'Captain' Graham Shema and his flight instructor, Simon Wadagu Bruno, disembark a Bombardier CRJ900 aircraft at the Entebbe International Airport. Reuters
A 7-year-old Ugandan boy has become a sensation in his country with his precocious display of aircraft knowledge and budding flying skills.
Graham Shema has been interviewed on local television and his name is prefixed in newspapers and on social media with "Captain."
Germany's ambassador and the country's transport minister have invited him for meetings. A lover of math and science, the student has flown as a trainee three times on a Cessna 172.
Graham Shema is seen inside the cockpit of a Bombardier CRJ900 aircraft.
He says he wants to be a pilot and an astronaut, and someday travel to Mars. "My role model is Elon Musk," said the boy, a pilot's white shirt and black slacks hugging his small frame.
"I like Elon Musk because I want to learn with him about space, to go with him in space and also to get a handshake."
Musk founded SpaceX and the private rocket company recently launched two Americans into orbit and hopes to one day send humans to Mars.
One recent morning at Uganda's Entebbe International Airport, his instructor asked him to explain how the engines worked on a Bombardier CRJ9000 plane parked on the tarmac.
'Captain' Graham Shema listens to his flight instructor. Reuters
His voice struggling to rise above the roar of a plane's running engines, Shema rattled off the answer: "The inlet tubes suck in the air and inject it into the compressor, the compressor squeezes it with the fans, after squeezing it with the fans, it becomes hot," Shema said, playfully gesturing and proceeding to detail how an engine creates thrust.
Shema's curiosity for flight was piqued by a freak incident.
When he was 3 years old, a police helicopter flew so low to the ground that it blew off the roof of his grandmother's house on the outskirts of the Ugandan capital Kampala while he was playing outside.
"It triggered something in his mind," said his mother, travel agent Shamim Mwanaisha, 29. Her son began peppering her with endless questions about how planes work, she said.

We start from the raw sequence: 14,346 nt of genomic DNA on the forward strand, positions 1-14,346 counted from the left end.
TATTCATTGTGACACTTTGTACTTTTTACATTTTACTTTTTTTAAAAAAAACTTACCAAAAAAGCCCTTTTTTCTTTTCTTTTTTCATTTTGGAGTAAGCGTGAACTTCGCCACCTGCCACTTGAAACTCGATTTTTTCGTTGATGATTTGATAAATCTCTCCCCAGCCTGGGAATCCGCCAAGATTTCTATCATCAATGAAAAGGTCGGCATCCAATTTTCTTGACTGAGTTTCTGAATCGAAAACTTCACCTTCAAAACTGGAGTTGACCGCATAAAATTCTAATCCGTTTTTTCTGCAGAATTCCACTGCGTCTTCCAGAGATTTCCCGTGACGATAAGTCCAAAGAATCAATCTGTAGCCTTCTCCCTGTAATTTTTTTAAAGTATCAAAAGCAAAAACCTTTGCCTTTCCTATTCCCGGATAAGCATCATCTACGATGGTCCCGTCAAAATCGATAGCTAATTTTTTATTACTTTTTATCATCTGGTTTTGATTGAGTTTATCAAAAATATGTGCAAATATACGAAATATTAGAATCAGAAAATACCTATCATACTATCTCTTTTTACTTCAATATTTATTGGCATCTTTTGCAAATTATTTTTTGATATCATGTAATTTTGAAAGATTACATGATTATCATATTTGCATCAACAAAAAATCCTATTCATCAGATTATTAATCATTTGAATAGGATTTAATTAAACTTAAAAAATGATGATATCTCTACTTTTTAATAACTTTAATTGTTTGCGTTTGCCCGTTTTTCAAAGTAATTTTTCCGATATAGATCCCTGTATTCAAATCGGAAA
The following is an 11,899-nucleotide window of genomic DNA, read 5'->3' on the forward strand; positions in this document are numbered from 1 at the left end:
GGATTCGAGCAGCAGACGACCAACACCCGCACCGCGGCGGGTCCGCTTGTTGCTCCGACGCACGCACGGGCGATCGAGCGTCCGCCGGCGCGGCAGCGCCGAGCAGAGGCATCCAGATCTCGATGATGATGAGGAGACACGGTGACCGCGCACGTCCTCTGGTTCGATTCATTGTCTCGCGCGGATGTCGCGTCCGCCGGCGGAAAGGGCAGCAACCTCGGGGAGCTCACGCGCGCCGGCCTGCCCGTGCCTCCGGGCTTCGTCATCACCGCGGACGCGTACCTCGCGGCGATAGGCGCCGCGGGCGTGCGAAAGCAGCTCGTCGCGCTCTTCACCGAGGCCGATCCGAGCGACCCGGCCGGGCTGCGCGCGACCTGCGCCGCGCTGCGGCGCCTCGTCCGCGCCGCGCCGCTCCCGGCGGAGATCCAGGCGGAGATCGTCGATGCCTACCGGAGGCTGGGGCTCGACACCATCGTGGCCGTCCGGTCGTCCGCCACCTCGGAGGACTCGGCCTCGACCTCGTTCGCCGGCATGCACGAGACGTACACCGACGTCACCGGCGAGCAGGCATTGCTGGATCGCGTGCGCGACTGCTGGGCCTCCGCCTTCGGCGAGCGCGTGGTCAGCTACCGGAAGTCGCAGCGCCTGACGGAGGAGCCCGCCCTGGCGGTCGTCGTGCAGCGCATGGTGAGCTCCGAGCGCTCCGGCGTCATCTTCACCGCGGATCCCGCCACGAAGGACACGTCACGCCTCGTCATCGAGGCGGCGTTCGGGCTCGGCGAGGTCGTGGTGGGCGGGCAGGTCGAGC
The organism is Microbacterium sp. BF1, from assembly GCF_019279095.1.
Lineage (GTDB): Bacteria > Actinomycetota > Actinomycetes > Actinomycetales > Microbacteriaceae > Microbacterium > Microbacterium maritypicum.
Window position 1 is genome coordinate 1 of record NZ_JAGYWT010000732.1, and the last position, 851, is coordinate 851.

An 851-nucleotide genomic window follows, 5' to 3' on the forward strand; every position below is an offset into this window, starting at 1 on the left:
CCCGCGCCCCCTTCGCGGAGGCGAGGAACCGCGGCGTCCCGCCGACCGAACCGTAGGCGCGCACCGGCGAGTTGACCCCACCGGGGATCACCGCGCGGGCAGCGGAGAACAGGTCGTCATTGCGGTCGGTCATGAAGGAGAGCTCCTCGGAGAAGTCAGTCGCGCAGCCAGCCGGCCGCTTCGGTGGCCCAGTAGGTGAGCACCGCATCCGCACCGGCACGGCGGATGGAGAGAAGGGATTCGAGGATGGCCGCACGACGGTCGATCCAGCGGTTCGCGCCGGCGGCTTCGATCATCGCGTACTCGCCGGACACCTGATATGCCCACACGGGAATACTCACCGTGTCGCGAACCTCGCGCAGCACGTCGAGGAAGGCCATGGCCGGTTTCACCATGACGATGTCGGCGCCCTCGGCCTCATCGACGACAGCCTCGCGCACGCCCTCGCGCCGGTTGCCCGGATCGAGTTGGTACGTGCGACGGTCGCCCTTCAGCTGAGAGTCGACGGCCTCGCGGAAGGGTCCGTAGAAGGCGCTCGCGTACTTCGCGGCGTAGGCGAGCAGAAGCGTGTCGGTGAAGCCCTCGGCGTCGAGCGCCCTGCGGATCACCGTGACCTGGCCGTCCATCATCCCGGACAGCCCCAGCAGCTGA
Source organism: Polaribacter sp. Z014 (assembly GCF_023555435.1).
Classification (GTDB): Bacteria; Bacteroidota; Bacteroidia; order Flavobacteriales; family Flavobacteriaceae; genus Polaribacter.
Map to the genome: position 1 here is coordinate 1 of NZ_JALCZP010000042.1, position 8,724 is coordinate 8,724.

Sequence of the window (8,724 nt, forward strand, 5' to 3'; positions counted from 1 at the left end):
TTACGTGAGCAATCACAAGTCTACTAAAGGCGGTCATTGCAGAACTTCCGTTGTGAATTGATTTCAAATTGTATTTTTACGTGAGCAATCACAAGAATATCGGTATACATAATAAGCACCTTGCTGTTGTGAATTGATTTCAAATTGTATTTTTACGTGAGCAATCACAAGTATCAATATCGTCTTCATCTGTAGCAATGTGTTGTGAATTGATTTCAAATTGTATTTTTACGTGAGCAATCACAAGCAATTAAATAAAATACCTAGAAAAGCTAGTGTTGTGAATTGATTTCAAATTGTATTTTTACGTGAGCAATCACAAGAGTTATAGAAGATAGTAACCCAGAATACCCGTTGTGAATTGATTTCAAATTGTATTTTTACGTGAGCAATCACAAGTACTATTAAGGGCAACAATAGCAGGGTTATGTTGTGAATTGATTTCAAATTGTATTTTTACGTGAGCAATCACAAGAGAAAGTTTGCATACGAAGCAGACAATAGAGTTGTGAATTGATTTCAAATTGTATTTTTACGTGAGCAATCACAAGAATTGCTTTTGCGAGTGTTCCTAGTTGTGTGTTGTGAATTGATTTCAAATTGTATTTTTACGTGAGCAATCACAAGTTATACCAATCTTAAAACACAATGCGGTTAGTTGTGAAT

Graham Shema and his flight instructor walk inside the Bombardier CRJ900 aircraft. Reuters
Last year, she contacted a local aviation academy and Shema began lessons at home on aircraft parts and aviation vocabulary. After five months of coursework, Mwanaisha paid for practical flying lessons for her son.
"I felt like a bird flying up," Shema said of his first flight. He had never flown on a plane before.
He flew three times as co-pilot between January and March before the pandemic stopped his practice.
He has since been focusing on aviation theory, and immersing himself in videos about aviation and space exploration on his virtual reality viewer.
Uganda Airlines has taken to the skies once more after almost two decades out of action, but flies into a crowded aviation market in Africa where carriers have the weakest finances and emptiest planes of any region in the world.
"It is not just a mission that brought back stranded and distressed citizens from around the world, but Vande Bharat has been a mission of hope and happiness, of letting people know that they will not be left behind even in the most testing times," Puri said.
The Kuala Lumpur High Court ordered the release after both sides said they had reached an amicable settlement of the dispute, involving two planes leased to PIA, a lawyer for the airline said.
Passenger operations have collapsed at an unprecedented rate as the virus spreads around the world, with Delta Air Lines Inc parking more than 600 jets, cutting corporate pay by as much as 50 per cent, and scaling back its flying by more than 70% until demand begins to recover.
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